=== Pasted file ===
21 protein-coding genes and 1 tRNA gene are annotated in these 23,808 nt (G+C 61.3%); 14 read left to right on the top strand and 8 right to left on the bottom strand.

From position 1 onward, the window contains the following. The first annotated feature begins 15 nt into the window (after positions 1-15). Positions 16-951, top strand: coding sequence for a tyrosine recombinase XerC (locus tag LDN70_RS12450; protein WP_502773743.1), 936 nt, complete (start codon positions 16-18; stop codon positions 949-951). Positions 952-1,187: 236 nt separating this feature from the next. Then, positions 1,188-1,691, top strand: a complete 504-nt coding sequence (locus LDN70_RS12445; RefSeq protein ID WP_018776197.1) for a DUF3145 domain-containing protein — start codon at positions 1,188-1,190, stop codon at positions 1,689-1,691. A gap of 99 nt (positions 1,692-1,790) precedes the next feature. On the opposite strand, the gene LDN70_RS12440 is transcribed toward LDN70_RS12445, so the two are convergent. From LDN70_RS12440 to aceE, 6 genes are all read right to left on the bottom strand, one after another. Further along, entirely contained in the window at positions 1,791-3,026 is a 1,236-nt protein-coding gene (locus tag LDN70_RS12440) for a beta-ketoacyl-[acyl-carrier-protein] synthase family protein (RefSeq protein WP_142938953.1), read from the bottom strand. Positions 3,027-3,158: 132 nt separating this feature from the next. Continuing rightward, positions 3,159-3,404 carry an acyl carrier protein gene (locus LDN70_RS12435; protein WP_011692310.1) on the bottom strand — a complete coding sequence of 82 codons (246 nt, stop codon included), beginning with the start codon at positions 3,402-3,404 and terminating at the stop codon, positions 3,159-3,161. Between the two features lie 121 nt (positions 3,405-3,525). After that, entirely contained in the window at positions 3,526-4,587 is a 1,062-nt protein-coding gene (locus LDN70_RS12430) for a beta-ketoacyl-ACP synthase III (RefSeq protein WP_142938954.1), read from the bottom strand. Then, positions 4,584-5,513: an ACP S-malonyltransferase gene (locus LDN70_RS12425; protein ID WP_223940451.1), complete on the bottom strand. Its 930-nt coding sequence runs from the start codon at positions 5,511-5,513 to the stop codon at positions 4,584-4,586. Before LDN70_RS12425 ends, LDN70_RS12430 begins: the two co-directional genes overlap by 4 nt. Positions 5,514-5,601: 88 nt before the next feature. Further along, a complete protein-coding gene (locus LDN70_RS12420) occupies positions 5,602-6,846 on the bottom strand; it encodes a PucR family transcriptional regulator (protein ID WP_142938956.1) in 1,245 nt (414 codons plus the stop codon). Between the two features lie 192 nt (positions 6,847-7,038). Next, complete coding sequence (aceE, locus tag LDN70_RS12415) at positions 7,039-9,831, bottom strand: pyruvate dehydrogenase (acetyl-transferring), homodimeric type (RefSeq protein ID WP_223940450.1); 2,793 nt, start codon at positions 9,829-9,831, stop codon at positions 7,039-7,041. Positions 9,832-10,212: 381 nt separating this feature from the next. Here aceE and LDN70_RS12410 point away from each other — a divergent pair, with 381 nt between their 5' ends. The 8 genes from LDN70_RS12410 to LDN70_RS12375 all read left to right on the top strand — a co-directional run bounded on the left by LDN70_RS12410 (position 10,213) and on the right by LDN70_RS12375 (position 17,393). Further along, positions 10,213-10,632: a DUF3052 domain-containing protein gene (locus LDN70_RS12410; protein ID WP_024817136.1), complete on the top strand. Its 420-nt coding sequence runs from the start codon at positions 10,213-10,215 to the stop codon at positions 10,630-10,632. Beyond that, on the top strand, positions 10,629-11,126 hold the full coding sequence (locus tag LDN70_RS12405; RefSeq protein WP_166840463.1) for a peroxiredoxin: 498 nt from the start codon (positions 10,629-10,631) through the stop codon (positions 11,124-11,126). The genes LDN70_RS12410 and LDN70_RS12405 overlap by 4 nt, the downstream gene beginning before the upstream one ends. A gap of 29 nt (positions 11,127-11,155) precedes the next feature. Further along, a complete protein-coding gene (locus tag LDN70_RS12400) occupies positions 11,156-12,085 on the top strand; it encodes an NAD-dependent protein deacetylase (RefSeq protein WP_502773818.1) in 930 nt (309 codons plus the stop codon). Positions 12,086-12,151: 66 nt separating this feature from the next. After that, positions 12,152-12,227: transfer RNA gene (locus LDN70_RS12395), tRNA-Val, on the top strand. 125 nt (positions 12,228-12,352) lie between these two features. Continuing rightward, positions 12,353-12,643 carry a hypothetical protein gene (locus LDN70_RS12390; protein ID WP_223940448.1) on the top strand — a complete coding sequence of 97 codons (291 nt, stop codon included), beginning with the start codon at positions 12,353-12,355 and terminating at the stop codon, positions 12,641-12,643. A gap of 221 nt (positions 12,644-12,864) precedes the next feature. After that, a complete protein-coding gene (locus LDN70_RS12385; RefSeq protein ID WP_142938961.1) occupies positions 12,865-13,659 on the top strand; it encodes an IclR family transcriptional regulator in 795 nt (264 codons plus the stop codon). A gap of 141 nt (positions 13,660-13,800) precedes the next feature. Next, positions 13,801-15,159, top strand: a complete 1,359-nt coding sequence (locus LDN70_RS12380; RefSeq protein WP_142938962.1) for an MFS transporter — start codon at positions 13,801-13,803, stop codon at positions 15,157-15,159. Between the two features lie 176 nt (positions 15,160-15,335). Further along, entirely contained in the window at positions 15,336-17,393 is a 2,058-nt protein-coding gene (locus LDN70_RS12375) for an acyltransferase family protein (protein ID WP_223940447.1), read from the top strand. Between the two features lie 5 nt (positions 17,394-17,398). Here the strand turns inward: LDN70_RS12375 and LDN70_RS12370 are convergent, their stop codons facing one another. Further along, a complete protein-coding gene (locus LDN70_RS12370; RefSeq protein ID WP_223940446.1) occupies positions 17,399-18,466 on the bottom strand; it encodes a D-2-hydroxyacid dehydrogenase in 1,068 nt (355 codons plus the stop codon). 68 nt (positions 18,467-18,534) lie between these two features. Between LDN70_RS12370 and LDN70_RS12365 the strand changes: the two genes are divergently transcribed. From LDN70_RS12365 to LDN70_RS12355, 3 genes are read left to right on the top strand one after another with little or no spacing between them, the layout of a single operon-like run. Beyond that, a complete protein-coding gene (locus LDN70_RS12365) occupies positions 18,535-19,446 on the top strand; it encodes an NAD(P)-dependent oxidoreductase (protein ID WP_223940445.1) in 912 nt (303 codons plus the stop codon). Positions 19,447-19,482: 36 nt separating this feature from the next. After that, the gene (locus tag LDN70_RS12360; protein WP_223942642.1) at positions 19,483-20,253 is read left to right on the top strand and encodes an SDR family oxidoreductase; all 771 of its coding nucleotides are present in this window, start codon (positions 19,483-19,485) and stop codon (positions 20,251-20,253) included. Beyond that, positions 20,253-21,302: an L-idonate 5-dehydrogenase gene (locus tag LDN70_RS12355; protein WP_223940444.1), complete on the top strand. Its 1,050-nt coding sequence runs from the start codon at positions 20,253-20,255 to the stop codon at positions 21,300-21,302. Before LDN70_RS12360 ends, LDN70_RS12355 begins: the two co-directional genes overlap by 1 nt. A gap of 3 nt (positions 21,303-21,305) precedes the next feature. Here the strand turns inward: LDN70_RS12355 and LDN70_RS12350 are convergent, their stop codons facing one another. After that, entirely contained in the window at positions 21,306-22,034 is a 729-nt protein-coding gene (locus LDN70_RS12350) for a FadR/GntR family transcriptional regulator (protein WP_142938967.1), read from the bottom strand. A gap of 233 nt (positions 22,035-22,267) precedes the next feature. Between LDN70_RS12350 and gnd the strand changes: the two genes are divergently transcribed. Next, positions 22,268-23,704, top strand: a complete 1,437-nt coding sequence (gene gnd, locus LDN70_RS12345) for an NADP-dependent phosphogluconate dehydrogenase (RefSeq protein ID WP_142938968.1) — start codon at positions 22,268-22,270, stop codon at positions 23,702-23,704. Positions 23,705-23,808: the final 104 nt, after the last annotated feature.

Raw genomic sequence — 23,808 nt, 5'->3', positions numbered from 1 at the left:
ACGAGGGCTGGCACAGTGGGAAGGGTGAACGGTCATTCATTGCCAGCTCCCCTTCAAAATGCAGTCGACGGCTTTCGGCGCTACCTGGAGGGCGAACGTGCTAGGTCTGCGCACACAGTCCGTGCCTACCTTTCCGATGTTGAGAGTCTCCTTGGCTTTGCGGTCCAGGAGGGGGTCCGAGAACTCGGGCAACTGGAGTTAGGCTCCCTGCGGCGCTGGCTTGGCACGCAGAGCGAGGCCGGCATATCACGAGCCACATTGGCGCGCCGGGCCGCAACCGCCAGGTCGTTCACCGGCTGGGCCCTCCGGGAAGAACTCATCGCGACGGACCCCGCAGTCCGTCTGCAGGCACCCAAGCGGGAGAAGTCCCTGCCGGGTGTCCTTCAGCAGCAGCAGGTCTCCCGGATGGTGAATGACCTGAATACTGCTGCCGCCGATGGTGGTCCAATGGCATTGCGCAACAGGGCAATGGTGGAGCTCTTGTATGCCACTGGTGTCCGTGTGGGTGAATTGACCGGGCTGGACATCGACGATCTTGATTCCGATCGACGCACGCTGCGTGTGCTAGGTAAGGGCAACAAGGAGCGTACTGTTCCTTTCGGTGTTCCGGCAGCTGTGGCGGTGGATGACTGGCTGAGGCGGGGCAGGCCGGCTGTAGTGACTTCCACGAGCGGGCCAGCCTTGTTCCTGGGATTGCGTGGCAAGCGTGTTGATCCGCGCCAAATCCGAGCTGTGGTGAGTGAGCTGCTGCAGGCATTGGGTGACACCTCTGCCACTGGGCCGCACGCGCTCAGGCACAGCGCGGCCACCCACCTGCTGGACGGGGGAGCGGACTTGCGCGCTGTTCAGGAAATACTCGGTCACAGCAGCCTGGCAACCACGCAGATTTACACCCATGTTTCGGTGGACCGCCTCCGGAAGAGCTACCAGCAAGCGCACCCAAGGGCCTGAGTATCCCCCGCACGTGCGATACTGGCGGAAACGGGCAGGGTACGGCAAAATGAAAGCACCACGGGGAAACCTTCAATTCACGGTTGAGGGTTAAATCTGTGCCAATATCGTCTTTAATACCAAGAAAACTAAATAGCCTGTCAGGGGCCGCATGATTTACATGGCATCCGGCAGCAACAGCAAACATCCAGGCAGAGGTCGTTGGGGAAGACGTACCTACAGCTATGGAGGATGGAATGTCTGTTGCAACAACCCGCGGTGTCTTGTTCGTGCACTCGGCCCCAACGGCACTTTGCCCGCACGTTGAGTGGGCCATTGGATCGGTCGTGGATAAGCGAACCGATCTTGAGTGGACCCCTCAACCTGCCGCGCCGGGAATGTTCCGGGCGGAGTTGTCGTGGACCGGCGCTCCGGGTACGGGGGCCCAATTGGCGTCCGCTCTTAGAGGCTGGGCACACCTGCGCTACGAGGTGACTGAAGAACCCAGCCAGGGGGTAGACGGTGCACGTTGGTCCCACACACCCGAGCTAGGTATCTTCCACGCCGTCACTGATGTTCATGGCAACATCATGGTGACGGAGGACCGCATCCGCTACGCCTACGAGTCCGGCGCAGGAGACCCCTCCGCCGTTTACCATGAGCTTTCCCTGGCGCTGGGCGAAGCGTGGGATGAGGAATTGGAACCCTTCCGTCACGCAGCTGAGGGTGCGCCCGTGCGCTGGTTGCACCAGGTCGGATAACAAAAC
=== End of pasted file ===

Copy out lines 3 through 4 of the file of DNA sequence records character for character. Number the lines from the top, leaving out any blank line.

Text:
Raw genomic sequence — 23,808 nt, 5'->3', positions numbered from 1 at the left:
ACGAGGGCTGGCACAGTGGGAAGGGTGAACGGTCATTCATTGCCAGCTCCCCTTCAAAATGCAGTCGACGGCTTTCGGCGCTACCTGGAGGGCGAACGTGCTAGGTCTGCGCACACAGTCCGTGCCTACCTTTCCGATGTTGAGAGTCTCCTTGGCTTTGCGGTCCAGGAGGGGGTCCGAGAACTCGGGCAACTGGAGTTAGGCTCCCTGCGGCGCTGGCTTGGCACGCAGAGCGAGGCCGGCATATCACGAGCCACATTGGCGCGCCGGGCCGCAACCGCCAGGTCGTTCACCGGCTGGGCCCTCCGGGAAGAACTCATCGCGACGGACCCCGCAGTCCGTCTGCAGGCACCCAAGCGGGAGAAGTCCCTGCCGGGTGTCCTTCAGCAGCAGCAGGTCTCCCGGATGGTGAATGACCTGAATACTGCTGCCGCCGATGGTGGTCCAATGGCATTGCGCAACAGGGCAATGGTGGAGCTCTTGTATGCCACTGGTGTCCGTGTGGGTGAATTGACCGGGCTGGACATCGACGATCTTGATTCCGATCGACGCACGCTGCGTGTGCTAGGTAAGGGCAACAAGGAGCGTACTGTTCCTTTCGGTGTTCCGGCAGCTGTGGCGGTGGATGACTGGCTGAGGCGGGGCAGGCCGGCTGTAGTGACTTCCACGAGCGGGCCAGCCTTGTTCCTGGGATTGCGTGGCAAGCGTGTTGATCCGCGCCAAATCCGAGCTGTGGTGAGTGAGCTGCTGCAGGCATTGGGTGACACCTCTGCCACTGGGCCGCACGCGCTCAGGCACAGCGCGGCCACCCACCTGCTGGACGGGGGAGCGGACTTGCGCGCTGTTCAGGAAATACTCGGTCACAGCAGCCTGGCAACCACGCAGATTTACACCCATGTTTCGGTGGACCGCCTCCGGAAGAGCTACCAGCAAGCGCACCCAAGGGCCTGAGTATCCCCCGCACGTGCGATACTGGCGGAAACGGGCAGGGTACGGCAAAATGAAAGCACCACGGGGAAACCTTCAATTCACGGTTGAGGGTTAAATCTGTGCCAATATCGTCTTTAATACCAAGAAAACTAAATAGCCTGTCAGGGGCCGCATGATTTACATGGCATCCGGCAGCAACAGCAAACATCCAGGCAGAGGTCGTTGGGGAAGACGTACCTACAGCTATGGAGGATGGAATGTCTGTTGCAACAACCCGCGGTGTCTTGTTCGTGCACTCGGCCCCAACGGCACTTTGCCCGCACGTTGAGTGGGCCATTGGATCGGTCGTGGATAAGCGAACCGATCTTGAGTGGACCCCTCAACCTGCCGCGCCGGGAATGTTCCGGGCGGAGTTGTCGTGGACCGGCGCTCCGGGTACGGGGGCCCAATTGGCGTCCGCTCTTAGAGGCTGGGCACACCTGCGCTACGAGGTGACTGAAGAACCCAGCCAGGGGGTAGACGGTGCACGTTGGTCCCACACACCCGAGCTAGGTATCTTCCACGCCGTCACTGATGTTCATGGCAACATCATGGTGACGGAGGACCGCATCCGCTACGCCTACGAGTCCGGCGCAGGAGACCCCTCCGCCGTTTACCATGAGCTTTCCCTGGCGCTGGGCGAAGCGTGGGATGAGGAATTGGAACCCTTCCGTCACGCAGCTGAGGGTGCGCCCGTGCGCTGGTTGCACCAGGTCGGATAACAAAAC